How many of the foreclosures were owner occupied? I know of two individual investors in my area with multiple properties they rented to anyone who could pay them. Now the renter pool is drying up and one of the investors has lost 5(five) of his properites to foreclosures. The other investor or slum lord has lost 2(two). So I wonder how accurate is the “Home Owner’ foresclosure information.

Section 8 = Entitlement

August 16th, 2010
7:30 am

“lizinsarasota”
Yeah, it’s too bad these “homeowners” wanted it all sooooooooo bad that they didn’t bother to read the damn mortgage. Too Stoopid to freakin read.
Yes, the ones writing these bogus mortgages were also at fault. They had the commmissions rolling in from sales in neighborhoods like your precious one. Do you really think there was anything keeping them from doing just that. You would have done the same thing.
PT Barnum: There is a sucker born every minute.

yeti

August 16th, 2010
7:35 am

The Truth- You should take “losing your job” into account before buying a house. I know there are some circumstances where losing a job will cause you to lose your house, but to many people could not even withstand short-term unemployment.

Corey

August 16th, 2010
7:39 am

Let’s put blame where blames lies – Wall St. and our voracious appetite for ingesting the myth that we can have anything we want because a one dollar can stretched to make five.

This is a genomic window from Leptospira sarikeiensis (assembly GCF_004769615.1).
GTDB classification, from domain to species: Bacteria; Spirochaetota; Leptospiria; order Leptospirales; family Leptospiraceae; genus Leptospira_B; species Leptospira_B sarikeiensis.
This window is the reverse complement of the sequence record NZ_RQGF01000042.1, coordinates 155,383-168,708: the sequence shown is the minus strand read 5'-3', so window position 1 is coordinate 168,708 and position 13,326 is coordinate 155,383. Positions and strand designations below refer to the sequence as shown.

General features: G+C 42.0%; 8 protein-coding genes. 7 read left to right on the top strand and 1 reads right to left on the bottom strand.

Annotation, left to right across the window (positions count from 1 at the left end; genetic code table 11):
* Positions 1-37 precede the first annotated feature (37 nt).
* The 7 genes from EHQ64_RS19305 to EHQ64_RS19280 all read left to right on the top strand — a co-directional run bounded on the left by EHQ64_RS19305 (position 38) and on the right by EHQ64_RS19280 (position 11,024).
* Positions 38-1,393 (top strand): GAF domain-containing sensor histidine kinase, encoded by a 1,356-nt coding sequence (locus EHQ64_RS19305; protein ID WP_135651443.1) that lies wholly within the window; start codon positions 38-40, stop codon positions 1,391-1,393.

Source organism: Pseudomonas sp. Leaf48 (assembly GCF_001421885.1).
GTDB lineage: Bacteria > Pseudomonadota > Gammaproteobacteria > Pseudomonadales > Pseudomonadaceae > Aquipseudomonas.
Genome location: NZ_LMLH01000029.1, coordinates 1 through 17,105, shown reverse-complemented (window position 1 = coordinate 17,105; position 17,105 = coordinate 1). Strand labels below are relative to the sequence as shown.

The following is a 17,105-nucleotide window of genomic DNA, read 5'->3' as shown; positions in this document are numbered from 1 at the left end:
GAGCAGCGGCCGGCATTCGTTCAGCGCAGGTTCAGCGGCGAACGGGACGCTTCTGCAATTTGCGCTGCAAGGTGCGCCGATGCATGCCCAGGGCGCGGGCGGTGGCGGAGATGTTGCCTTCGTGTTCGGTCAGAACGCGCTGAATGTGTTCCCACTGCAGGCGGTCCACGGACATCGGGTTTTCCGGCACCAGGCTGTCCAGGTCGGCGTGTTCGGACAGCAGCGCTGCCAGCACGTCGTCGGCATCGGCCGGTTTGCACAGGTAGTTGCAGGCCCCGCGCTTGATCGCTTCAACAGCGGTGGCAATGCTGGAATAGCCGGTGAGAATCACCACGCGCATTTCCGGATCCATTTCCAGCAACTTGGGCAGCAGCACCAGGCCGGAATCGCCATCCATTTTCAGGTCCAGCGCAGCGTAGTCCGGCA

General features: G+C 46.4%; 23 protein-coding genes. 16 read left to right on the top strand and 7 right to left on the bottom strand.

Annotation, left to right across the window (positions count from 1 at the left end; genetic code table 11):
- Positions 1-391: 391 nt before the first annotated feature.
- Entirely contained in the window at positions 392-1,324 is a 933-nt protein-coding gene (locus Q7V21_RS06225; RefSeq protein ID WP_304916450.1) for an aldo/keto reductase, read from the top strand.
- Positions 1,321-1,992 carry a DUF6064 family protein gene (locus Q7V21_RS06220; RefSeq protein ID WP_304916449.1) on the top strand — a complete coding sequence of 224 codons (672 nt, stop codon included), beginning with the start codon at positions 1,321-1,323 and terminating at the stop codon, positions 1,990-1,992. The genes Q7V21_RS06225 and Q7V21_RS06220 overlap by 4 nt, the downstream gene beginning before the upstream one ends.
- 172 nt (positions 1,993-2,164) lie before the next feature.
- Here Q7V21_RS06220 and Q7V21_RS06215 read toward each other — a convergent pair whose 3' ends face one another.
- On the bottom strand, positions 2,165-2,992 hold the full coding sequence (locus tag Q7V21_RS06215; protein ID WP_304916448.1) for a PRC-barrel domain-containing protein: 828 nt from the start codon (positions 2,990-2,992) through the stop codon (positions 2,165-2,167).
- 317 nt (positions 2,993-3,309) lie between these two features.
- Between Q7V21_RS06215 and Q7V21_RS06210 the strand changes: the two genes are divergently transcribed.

Douglas

August 16th, 2010
7:40 am

You have to be kidding about it being the banks fault. If my neighbors leave their doors unlocked, and I go over and take all their possessions while they are gone, then by your logic it is their fault for leaving their doors locked. At what point do you suggest that people take responsibility for their own actions?

Randy

August 16th, 2010
7:40 am

Isn’t this Great News!!!!!!!!!!!!!!!! Let’s vote Ostupid in again!!!!!!!!!!!! then some more of us can lose our homes due to his views of socialism. Then pretty soon all of us will be on equal footing (nobody will own their homes) Yes…….. what a great leader he has turned out to be the most vacations of any president in history and hasn’t even finished his first term.

Typical democrat

lizinsarasota

August 16th, 2010
7:42 am

Excuse me, Section 8 – don’t put words in my mouth. Just because the world might be full of suckers and stupid people doesn’t make it right to screw them to the wall. In a contest between stupid versus greedy I side with the stupid against the greedy. Every time.